Jim Pumarlo, Community Newspaper Training
 
 

Who Is Jim Pumarlo?

Community newspapers, at their best, are stewards of their communities. The news columns are a blend of stories that people like to read and stories they should read. The advertising columns promote and grow local commerce. And the editorial pages are a marketplace of ideas.

Jim Pumarlo understands that energized newspapers are at the foundation of energized communities. His message is straightforward: Community newspapers - whether delivering information in the print or on the Web - must focus on local news if they are to remain relevant to their readers and advertisers.

Pumarlo Featured in Twin Cities Business Magazine

Also, most recently in The Inlander's May 21 edition

Pumarlo's Custom Newspaper Training

"Jim Pumarlo's training style is inviting and incisive. He's very knowledgeable on the issues smaller newsrooms face and can clearly and concisely provide ways to handle them based on his 25-plus years of experience at community newspapers.

"My staff came away from his day with us excited about the ideas they discussed and better prepared to face the challenges of the future. I recommend Jim's candid yet cordial approach to anyone who wants to help their community newspaper excel."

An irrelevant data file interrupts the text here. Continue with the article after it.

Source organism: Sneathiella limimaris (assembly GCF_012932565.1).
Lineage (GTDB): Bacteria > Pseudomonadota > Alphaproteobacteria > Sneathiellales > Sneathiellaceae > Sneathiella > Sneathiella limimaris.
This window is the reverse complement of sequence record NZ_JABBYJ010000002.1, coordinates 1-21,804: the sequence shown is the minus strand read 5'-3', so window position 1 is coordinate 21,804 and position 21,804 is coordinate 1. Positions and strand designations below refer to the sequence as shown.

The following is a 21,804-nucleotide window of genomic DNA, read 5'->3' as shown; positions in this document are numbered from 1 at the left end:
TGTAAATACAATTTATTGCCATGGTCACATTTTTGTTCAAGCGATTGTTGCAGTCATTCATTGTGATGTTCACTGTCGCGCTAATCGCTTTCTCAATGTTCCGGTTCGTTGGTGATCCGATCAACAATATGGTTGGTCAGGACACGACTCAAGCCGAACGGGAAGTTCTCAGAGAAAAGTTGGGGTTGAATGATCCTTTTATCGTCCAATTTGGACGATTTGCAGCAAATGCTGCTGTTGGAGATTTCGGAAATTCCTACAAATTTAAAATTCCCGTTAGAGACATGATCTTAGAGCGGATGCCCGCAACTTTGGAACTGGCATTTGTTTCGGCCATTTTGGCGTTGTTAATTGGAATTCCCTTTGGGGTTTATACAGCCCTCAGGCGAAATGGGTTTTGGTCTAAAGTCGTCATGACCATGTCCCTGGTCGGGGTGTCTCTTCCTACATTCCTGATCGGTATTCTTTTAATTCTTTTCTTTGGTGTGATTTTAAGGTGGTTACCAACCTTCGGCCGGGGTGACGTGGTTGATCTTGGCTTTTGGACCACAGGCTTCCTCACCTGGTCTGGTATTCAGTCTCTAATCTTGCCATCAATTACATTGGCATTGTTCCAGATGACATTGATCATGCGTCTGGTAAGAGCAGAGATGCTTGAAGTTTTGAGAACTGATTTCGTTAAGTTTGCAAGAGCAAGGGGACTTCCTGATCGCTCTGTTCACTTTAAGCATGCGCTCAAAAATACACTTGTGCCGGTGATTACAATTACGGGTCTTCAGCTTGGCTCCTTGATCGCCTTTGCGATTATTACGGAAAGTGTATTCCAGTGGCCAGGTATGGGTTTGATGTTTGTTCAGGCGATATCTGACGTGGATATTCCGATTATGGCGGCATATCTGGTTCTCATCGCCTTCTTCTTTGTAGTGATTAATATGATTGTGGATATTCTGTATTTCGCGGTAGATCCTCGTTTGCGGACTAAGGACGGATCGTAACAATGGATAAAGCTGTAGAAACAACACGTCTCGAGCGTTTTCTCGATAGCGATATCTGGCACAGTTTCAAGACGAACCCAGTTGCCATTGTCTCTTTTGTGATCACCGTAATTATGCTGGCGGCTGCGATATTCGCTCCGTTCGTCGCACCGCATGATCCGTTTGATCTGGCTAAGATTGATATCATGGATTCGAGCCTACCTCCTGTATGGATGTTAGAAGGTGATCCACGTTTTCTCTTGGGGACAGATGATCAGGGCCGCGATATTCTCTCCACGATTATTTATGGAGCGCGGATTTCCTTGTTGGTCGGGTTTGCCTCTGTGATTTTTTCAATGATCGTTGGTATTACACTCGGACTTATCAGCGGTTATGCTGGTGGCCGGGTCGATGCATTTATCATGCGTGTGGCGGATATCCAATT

Robert Berczuk
Executive Editor

Pumarlo Newsletter

A periodic newsletter covering the latest issues in journalism, community and ethics.

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Questions You've Raised

Jim Pumarlo welcomes your questions. Click here to submit your question and receive a response.

Questions You've Raised

Categorized under:

We received a letter to the editor criticizing the high prices and poor service at a local food chain. The letter urges local action. Would you publish?

It’s a slippery slope to open your letters column to criticism of businesses. A couple of points on enforcing such a policy:

Recent Writing

Set your ground rules now for the coming barrage of election letters

Categorized under: